Boris Johnson orders review into Arthur Labinjo-Hughes case

Boris Johnson is ordering a review of lessons to be learnt from the tragic death of six-year-old Arthur Labinjo-Hughes, deputy prime minister Dominic Raab has confirmed.

Mr Raab said that the prime minister wanted an assessment of the way how social services, local authorities and criminal justice agencies work alongside one another in cases of vulnerable young children

Speaking to Sky News’s Trevor Phillips on Sunday, Mr Raab said he believed that social workers should take a “more precautionary approach” when considering evidence that children may be at risk inside their own homes.

Arthur’s stepmother, Emma Tustin, 32, was jailed for life at Coventry Crown Court on Friday, with a minimum term of 29 years, after being found guilty of his murder, while his father, Thomas Hughes, 29, was sentenced to 21 years for manslaughter. Attorney general Suella Braverman has ordered a review of whether the sentences were too lenient.

Solihull’s Local Child Safeguarding Partnership launched an independent review after it emerged in court the boy had been seen by social workers just two months before his death, but they concluded there were “no safeguarding concerns”.

Mr Raab said: “There’ll be a local safeguarding review, which will look at the local authority’s actions, whether any lessons could have been picked up earlier, whether any warning flags could have been put up earlier.

“And, the prime minister’s made clear, as well as that we want to see how social services and the local authorities liaise with the criminal justice agencies and what lessons further we can learn.”

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Mr Raab said that the most vulnerable in society “need to have the maximum protection”, and pointed to almost £5bn of additional money provided by central government to local authorities during the Covid pandemic.

Asked whether blame for Arthur’s death and that of other young children could be placed with social workers’ failure to notice signs of mistreatment in the home, Mr Raab replied:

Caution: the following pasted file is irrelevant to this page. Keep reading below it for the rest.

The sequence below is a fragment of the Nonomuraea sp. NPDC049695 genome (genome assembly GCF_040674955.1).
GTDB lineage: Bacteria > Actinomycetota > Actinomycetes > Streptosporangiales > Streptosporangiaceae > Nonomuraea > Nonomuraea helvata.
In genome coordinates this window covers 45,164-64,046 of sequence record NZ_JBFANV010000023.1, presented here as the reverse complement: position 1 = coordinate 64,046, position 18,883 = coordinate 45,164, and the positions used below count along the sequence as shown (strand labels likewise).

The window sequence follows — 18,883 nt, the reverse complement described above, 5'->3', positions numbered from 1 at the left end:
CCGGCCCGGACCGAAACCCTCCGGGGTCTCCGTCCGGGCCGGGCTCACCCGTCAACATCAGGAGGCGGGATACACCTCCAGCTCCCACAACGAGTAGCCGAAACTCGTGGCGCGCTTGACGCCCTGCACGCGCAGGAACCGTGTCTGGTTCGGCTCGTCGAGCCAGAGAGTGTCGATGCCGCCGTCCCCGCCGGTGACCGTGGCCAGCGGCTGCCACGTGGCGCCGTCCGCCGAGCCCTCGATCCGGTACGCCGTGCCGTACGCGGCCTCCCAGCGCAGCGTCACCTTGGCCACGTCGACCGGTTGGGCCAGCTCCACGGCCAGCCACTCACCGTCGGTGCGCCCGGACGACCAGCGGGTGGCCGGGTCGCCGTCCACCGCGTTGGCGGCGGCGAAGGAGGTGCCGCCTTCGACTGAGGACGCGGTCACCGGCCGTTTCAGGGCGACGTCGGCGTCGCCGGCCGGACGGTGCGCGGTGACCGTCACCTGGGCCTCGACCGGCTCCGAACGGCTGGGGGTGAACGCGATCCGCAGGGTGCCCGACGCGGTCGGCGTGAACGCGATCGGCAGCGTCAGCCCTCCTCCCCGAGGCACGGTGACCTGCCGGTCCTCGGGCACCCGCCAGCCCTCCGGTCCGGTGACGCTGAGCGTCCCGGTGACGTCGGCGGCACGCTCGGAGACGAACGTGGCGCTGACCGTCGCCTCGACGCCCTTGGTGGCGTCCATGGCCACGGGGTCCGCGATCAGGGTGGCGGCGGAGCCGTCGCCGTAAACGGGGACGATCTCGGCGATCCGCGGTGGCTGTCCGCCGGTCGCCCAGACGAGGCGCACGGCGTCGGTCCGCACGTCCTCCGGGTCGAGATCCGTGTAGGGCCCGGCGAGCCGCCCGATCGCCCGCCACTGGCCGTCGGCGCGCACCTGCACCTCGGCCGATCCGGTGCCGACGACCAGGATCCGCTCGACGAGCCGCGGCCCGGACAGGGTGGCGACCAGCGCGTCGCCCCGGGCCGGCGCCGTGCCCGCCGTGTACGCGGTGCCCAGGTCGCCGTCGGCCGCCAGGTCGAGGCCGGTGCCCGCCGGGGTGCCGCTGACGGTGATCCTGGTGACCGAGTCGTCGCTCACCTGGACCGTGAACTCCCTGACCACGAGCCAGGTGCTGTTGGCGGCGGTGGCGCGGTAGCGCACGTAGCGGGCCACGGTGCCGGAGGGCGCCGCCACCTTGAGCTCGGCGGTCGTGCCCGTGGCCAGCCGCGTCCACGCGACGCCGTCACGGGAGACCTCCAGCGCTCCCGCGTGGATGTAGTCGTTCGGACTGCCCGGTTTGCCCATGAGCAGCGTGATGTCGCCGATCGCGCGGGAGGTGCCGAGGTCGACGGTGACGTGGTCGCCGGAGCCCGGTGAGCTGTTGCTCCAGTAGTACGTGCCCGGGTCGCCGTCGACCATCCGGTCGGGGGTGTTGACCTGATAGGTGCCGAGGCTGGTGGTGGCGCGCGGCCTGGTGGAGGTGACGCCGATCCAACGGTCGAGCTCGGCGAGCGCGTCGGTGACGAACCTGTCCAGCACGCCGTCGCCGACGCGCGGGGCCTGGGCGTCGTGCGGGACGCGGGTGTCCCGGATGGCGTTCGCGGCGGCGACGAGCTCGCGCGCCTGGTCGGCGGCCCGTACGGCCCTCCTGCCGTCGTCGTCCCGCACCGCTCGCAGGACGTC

“There are  multiple dimensions to this. There’s the fact the individuals responsible for this cruelty could be so callous. There is also the local authority response – and I would say that I think the social workers on the frontline do an incredible job.

“One of the things we know about lockdown is that, whilst lots of families enjoyed more time together, for those that are the victims of domestic abuse it has been a very serious time, some of those risks have been magnified.”

Mr Raab said there was no “silver bullet” answer to the problem of child abuse.

“You’ve got to ask how anyone could commit this kind of unimaginable cruelty, why we’ve got families that might countenance – let alone commit – such abuse,” he said.

“It’s right that we look at the criminal justice end and … the job of social workers, particularly those looking at children at particular risk. We need to learn the lessons.”

He rejected suggestions that increased funding was the only answer.

“This is often reduced to the question of resources,” he said. “During the pandemic, we’ve put in £4.8bn – close to £5bn.

“But they do an incredibly difficult job. It’s very finely balanced.

“On the one hand, they need to make sure they’ve got the engagement and relationship with those families and talk to them. On the other hand, of course, the top priority has got to be looking for those risks, reading the signs, which may only be subtle and with the benefit of hindsight be more obvious.

“I do think we’ve got to make sure there is, if you like, a more precautionary approach which looks at the risk to those particularly vulnerable young children and see what more we can do to read those signs earlier and better.”


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